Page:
EA Under Investigation – Claim Star Wars Battlefront II Loot Boxes “Are Not Gambling”
Electronic Arts and Star Wars Battlefront II may have a gambling problem. This isn’t the sort of gambling problem that can ruin their lives. It isn’t the sort of gambling problem that will cost them their house (read: headquarters) or cause family problems.
No, this gambling problem is different because Electronic Arts are the ones being investigated. EA is being investigated as the company illegally facilitating gambling. Yesterday it was revealed that Belgian authorities are investigating Star Wars Battlefront II to determine if the loot boxes within the game constitute as gambling.
EA Claim Star Wars Battlefront II Mechanics “are not Gambling”
In Belgium, companies require a license to provide gambling. In Belgium, a game of chance is classed as gambling. The Chancellor Commission’s director, Peter Naessens, has stated that the fact that when an item that can directly improve your game is included in these random boxes, it isn’t possible without a license from the authority.
As such, the simple fact that star cards (read: loot boxes) in Star Wars Battlefront II offer a chance for particular items that directly improve gameplay could very easily place them in that category.
The reason behind this distinction is because “They may cause people to become addicted to gambling and cause them to lose a great deal of money. For this reason, a number of protective measures have been implemented to protect players against these sorts of potential risks”.
EA have responded to this investigation. Upon being contacted by Gamespot, EA have stated the opinion that Loot Boxes are not gambling. The full statement towards Gamespot says “Creating a fair and fun game experience is of critical importance to EA. The crate mechanics of Star Wars Battlefront II are not gambling. A player’s ability to succeed in the game is not dependent on purchasing crates. Players can also earn crates through playing the game and not spending any money at all. Once obtained, players are always guaranteed to receive content that can be used in game”.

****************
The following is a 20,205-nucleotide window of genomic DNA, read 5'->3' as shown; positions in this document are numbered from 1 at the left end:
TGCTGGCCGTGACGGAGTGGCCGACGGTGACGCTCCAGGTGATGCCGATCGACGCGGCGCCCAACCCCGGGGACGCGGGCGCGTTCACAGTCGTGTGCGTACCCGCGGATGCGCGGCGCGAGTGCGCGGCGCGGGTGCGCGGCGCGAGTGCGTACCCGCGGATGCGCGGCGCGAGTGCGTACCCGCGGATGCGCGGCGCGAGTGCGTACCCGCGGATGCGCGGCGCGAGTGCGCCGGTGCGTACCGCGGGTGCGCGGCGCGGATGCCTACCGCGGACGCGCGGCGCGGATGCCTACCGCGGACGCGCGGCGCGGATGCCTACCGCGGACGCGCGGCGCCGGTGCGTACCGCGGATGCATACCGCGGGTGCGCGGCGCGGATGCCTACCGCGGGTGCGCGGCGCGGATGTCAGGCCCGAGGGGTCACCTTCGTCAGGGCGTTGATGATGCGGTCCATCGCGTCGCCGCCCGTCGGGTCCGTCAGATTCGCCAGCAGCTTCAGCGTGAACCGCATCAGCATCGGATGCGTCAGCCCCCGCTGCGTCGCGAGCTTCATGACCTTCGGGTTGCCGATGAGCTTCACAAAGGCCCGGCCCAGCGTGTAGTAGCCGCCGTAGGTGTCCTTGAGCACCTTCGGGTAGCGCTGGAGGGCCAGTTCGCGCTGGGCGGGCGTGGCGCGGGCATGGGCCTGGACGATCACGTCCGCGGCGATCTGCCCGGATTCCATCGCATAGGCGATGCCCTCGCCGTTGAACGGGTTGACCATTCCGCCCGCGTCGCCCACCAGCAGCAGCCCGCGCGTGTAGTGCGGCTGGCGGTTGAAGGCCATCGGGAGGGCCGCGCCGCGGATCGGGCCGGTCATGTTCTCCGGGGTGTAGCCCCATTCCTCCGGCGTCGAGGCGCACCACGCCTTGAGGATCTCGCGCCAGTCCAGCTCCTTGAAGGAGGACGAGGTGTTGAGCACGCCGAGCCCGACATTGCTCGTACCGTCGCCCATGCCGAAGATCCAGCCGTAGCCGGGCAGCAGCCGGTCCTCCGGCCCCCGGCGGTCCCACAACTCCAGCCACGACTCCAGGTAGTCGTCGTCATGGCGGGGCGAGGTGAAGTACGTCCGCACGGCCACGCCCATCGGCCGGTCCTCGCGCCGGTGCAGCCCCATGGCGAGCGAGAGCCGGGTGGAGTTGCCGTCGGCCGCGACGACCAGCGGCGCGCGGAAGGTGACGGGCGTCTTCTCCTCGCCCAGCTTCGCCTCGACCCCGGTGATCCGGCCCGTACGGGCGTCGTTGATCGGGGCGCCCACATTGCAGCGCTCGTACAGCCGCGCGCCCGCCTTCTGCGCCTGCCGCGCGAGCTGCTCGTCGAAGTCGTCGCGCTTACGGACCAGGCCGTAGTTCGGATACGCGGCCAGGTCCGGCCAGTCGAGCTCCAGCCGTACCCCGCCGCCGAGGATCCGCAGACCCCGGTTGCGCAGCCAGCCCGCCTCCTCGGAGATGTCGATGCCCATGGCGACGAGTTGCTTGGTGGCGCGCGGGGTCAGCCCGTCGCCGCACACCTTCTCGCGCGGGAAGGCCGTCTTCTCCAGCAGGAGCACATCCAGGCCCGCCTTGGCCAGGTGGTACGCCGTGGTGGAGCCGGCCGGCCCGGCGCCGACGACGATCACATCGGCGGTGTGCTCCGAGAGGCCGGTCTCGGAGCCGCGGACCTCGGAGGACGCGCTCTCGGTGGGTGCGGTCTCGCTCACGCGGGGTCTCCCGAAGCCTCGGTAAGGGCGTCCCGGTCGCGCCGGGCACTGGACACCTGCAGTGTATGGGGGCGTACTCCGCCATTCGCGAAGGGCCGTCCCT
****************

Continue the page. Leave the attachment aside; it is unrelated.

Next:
What Could Happen?
Should the ruling go against EA, it will be a landmark result. It could also directly impact a large number of titles. These titles can include Middle Earth: Shadow of War, Forza 7, Call of Duty: WWII and Overwatch. An argument could be made to not include some titles that only include cosmetic and not gameplay enhancing items. For example, Overwatch crates only include cosmetic items, which could place it in a safe space should the investigation target more titles.
Should EA be found guilty of this, a fine could be placed on the company of hundreds of thousands of Euros or a complete ban of selling the title in Belgium could be put in place. The largest effect could be the knock-on effect it has should other countries gambling commissions decide to look into the loot boxes of video games.
Putting impartiality aside, I hope the eventual ruling is that loot boxes are a gambling system. I personally despise them and the predation of customers by these companies. This is something I’ll be covering in a larger piece in the near future, stating my arguments behind my opinion.
Until then, I’d be more than happy to know what your opinions are below.